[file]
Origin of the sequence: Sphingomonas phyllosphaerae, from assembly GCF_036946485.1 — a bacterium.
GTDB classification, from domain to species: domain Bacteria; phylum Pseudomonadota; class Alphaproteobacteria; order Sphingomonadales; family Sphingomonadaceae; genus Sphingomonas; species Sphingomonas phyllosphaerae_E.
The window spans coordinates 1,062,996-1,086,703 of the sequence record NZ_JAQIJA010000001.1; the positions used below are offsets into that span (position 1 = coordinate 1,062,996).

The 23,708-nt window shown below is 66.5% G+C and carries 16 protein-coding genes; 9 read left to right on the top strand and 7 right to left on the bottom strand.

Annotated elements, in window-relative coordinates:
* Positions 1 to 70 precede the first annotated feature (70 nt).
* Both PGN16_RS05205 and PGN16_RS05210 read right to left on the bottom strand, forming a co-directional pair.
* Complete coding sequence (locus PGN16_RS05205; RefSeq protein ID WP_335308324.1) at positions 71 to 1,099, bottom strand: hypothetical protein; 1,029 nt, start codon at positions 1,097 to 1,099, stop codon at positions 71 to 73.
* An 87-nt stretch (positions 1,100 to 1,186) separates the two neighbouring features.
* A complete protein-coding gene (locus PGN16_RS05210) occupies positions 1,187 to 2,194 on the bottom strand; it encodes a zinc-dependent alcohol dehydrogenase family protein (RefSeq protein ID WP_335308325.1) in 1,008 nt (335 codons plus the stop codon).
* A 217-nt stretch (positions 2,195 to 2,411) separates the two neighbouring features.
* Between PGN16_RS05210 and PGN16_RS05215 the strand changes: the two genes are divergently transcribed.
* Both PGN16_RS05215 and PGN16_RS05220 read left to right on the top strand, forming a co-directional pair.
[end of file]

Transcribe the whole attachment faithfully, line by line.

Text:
Origin of the sequence: Sphingomonas phyllosphaerae, from assembly GCF_036946485.1 — a bacterium.
GTDB classification, from domain to species: domain Bacteria; phylum Pseudomonadota; class Alphaproteobacteria; order Sphingomonadales; family Sphingomonadaceae; genus Sphingomonas; species Sphingomonas phyllosphaerae_E.
The window spans coordinates 1,062,996-1,086,703 of the sequence record NZ_JAQIJA010000001.1; the positions used below are offsets into that span (position 1 = coordinate 1,062,996).

The 23,708-nt window shown below is 66.5% G+C and carries 16 protein-coding genes; 9 read left to right on the top strand and 7 right to left on the bottom strand.

Annotated elements, in window-relative coordinates:
* Positions 1 to 70 precede the first annotated feature (70 nt).
* Both PGN16_RS05205 and PGN16_RS05210 read right to left on the bottom strand, forming a co-directional pair.
* Complete coding sequence (locus PGN16_RS05205; RefSeq protein ID WP_335308324.1) at positions 71 to 1,099, bottom strand: hypothetical protein; 1,029 nt, start codon at positions 1,097 to 1,099, stop codon at positions 71 to 73.
* An 87-nt stretch (positions 1,100 to 1,186) separates the two neighbouring features.
* A complete protein-coding gene (locus PGN16_RS05210) occupies positions 1,187 to 2,194 on the bottom strand; it encodes a zinc-dependent alcohol dehydrogenase family protein (RefSeq protein ID WP_335308325.1) in 1,008 nt (335 codons plus the stop codon).
* A 217-nt stretch (positions 2,195 to 2,411) separates the two neighbouring features.
* Between PGN16_RS05210 and PGN16_RS05215 the strand changes: the two genes are divergently transcribed.
* Both PGN16_RS05215 and PGN16_RS05220 read left to right on the top strand, forming a co-directional pair.